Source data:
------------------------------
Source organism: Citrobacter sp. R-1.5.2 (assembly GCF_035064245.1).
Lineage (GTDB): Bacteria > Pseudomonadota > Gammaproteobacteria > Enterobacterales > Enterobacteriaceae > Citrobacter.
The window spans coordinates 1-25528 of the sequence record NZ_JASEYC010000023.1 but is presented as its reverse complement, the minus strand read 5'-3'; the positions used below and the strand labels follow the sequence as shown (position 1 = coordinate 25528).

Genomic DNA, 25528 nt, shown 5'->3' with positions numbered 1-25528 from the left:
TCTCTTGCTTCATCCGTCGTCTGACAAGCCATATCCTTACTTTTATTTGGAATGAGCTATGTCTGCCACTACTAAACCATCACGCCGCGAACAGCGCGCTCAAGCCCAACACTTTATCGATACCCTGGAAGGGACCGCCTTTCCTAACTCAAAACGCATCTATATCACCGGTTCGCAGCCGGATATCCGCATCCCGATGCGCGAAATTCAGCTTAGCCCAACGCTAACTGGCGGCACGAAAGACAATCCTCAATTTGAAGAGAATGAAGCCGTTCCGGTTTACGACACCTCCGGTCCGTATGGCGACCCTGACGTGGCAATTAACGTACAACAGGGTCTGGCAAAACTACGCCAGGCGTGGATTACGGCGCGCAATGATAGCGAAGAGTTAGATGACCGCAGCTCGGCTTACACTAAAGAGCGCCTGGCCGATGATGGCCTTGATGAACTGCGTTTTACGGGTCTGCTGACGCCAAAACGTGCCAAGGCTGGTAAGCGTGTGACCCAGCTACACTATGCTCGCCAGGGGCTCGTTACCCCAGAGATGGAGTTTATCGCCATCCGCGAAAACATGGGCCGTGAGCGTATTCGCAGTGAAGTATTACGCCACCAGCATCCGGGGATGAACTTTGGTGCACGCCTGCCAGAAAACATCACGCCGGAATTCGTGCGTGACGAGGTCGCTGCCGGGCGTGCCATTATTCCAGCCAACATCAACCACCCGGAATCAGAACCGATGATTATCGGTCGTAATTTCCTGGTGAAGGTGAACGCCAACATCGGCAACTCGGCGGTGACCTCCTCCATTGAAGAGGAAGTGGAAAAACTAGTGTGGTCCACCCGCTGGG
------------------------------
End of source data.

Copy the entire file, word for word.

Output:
Source organism: Citrobacter sp. R-1.5.2 (assembly GCF_035064245.1).
Lineage (GTDB): Bacteria > Pseudomonadota > Gammaproteobacteria > Enterobacterales > Enterobacteriaceae > Citrobacter.
The window spans coordinates 1-25528 of the sequence record NZ_JASEYC010000023.1 but is presented as its reverse complement, the minus strand read 5'-3'; the positions used below and the strand labels follow the sequence as shown (position 1 = coordinate 25528).

Genomic DNA, 25528 nt, shown 5'->3' with positions numbered 1-25528 from the left:
TCTCTTGCTTCATCCGTCGTCTGACAAGCCATATCCTTACTTTTATTTGGAATGAGCTATGTCTGCCACTACTAAACCATCACGCCGCGAACAGCGCGCTCAAGCCCAACACTTTATCGATACCCTGGAAGGGACCGCCTTTCCTAACTCAAAACGCATCTATATCACCGGTTCGCAGCCGGATATCCGCATCCCGATGCGCGAAATTCAGCTTAGCCCAACGCTAACTGGCGGCACGAAAGACAATCCTCAATTTGAAGAGAATGAAGCCGTTCCGGTTTACGACACCTCCGGTCCGTATGGCGACCCTGACGTGGCAATTAACGTACAACAGGGTCTGGCAAAACTACGCCAGGCGTGGATTACGGCGCGCAATGATAGCGAAGAGTTAGATGACCGCAGCTCGGCTTACACTAAAGAGCGCCTGGCCGATGATGGCCTTGATGAACTGCGTTTTACGGGTCTGCTGACGCCAAAACGTGCCAAGGCTGGTAAGCGTGTGACCCAGCTACACTATGCTCGCCAGGGGCTCGTTACCCCAGAGATGGAGTTTATCGCCATCCGCGAAAACATGGGCCGTGAGCGTATTCGCAGTGAAGTATTACGCCACCAGCATCCGGGGATGAACTTTGGTGCACGCCTGCCAGAAAACATCACGCCGGAATTCGTGCGTGACGAGGTCGCTGCCGGGCGTGCCATTATTCCAGCCAACATCAACCACCCGGAATCAGAACCGATGATTATCGGTCGTAATTTCCTGGTGAAGGTGAACGCCAACATCGGCAACTCGGCGGTGACCTCCTCCATTGAAGAGGAAGTGGAAAAACTAGTGTGGTCCACCCGCTGGG